Altered DHEA and DHEAS response to exercise in healthy older adults

Sarah Aldred, M Rohalu, Kathryn Edwards, Victoria Burns

Research output: Contribution to journalArticle

14 Citations (Scopus)


Dehydroepiandrosterone (DHEA) and its sulfate (DHEAS) are hormones produced by the adrenal cortex that decline in concentration with age. Decreased DHEA levels are associated with age-related disease and oxidative stress but might be increased in younger adults by exercise. Studies are presented assessing the response of DHEA and DHEAS to varied-intensity exercise in older age. DHEA increased significantly in young adults (14.5 +/- 6.1 ng/ml rising to 21.1 +/- 7.5 ng/ml; p <.01), whereas DHEAS decreased significantly (2.56 +/- 1.11 microg/ml falling to 1.90 +/- 0.8 microg/ml; p <.05), after submaximal exercise. DHEA and DHEAS levels were significantly lower in older adults than in younger adults (p <.01), and there was no observed response of either hormone to exercise in older adults. Lipoprotein protein carbonylation is presented as a measure of oxidative status and significantly decreased in younger adults postexercise. Participants with higher DHEA postexercise had lower LDL protein carbonyl concentrations (Pearson's coefficient -.409, p <.05).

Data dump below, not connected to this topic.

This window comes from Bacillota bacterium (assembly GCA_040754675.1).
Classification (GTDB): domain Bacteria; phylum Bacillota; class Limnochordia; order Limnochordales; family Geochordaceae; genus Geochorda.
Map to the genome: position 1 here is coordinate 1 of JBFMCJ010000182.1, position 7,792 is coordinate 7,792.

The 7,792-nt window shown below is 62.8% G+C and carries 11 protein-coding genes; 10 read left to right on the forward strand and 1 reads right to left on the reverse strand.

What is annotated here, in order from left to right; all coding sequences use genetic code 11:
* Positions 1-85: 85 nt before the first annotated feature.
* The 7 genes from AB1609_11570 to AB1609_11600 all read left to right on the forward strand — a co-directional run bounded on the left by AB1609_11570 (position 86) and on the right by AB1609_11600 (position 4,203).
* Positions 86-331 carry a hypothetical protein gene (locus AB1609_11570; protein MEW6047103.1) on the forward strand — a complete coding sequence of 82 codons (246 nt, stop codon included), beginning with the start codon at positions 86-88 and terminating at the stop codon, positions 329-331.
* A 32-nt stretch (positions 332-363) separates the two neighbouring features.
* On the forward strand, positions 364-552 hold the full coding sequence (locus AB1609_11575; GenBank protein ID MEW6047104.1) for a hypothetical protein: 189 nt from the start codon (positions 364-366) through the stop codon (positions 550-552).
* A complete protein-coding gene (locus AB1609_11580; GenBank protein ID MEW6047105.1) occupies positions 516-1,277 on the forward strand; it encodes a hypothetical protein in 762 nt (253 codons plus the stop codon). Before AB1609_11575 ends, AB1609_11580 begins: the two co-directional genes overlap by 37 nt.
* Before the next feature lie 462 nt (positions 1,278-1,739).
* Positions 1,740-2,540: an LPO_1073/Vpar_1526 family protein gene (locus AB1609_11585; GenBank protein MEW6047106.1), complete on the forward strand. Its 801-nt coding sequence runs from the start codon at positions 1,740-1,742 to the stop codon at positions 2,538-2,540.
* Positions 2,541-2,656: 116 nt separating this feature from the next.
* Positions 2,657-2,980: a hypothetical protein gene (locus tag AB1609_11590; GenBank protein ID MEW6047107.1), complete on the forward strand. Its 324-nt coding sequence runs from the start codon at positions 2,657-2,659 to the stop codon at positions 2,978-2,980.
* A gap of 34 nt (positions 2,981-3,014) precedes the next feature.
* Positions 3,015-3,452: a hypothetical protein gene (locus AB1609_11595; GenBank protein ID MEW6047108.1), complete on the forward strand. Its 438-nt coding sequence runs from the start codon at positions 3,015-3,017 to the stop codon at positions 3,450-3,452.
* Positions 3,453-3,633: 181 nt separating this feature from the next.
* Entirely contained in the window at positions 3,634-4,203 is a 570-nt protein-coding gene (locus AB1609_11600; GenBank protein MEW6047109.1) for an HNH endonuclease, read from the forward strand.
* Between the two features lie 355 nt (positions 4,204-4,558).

Original languageEnglish
Pages (from-to)77-88
Number of pages12
JournalJournal of aging and physical activity
Issue number1
Publication statusPublished - 1 Jan 2009


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